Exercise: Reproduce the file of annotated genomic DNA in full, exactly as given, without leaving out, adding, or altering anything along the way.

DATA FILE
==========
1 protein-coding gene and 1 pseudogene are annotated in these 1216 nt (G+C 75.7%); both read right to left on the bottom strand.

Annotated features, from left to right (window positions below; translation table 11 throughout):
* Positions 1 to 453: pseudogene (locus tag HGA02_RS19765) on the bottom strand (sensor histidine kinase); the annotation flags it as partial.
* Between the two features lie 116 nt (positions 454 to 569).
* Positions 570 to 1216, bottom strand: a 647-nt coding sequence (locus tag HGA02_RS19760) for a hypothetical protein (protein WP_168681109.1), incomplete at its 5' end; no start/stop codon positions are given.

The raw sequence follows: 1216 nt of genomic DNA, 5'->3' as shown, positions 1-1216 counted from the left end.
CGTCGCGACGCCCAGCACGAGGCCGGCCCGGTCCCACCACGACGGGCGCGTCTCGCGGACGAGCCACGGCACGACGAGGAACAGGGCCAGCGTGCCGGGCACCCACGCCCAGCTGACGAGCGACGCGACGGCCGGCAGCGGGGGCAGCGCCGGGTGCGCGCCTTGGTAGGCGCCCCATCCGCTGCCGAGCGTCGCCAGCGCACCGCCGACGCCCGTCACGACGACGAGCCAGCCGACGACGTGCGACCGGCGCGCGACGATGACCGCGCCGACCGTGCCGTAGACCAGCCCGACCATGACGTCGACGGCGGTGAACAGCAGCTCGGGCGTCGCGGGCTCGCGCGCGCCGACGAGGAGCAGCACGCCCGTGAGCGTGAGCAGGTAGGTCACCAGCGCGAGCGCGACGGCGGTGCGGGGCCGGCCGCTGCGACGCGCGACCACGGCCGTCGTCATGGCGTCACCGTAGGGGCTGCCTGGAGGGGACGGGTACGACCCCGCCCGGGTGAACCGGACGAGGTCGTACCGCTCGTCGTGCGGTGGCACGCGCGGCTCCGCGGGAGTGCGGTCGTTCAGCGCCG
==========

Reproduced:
1 protein-coding gene and 1 pseudogene are annotated in these 1216 nt (G+C 75.7%); both read right to left on the bottom strand.

Annotated features, from left to right (window positions below; translation table 11 throughout):
* Positions 1 to 453: pseudogene (locus tag HGA02_RS19765) on the bottom strand (sensor histidine kinase); the annotation flags it as partial.
* Between the two features lie 116 nt (positions 454 to 569).
* Positions 570 to 1216, bottom strand: a 647-nt coding sequence (locus tag HGA02_RS19760) for a hypothetical protein (protein WP_168681109.1), incomplete at its 5' end; no start/stop codon positions are given.

The raw sequence follows: 1216 nt of genomic DNA, 5'->3' as shown, positions 1-1216 counted from the left end.
CGTCGCGACGCCCAGCACGAGGCCGGCCCGGTCCCACCACGACGGGCGCGTCTCGCGGACGAGCCACGGCACGACGAGGAACAGGGCCAGCGTGCCGGGCACCCACGCCCAGCTGACGAGCGACGCGACGGCCGGCAGCGGGGGCAGCGCCGGGTGCGCGCCTTGGTAGGCGCCCCATCCGCTGCCGAGCGTCGCCAGCGCACCGCCGACGCCCGTCACGACGACGAGCCAGCCGACGACGTGCGACCGGCGCGCGACGATGACCGCGCCGACCGTGCCGTAGACCAGCCCGACCATGACGTCGACGGCGGTGAACAGCAGCTCGGGCGTCGCGGGCTCGCGCGCGCCGACGAGGAGCAGCACGCCCGTGAGCGTGAGCAGGTAGGTCACCAGCGCGAGCGCGACGGCGGTGCGGGGCCGGCCGCTGCGACGCGCGACCACGGCCGTCGTCATGGCGTCACCGTAGGGGCTGCCTGGAGGGGACGGGTACGACCCCGCCCGGGTGAACCGGACGAGGTCGTACCGCTCGTCGTGCGGTGGCACGCGCGGCTCCGCGGGAGTGCGGTCGTTCAGCGCCG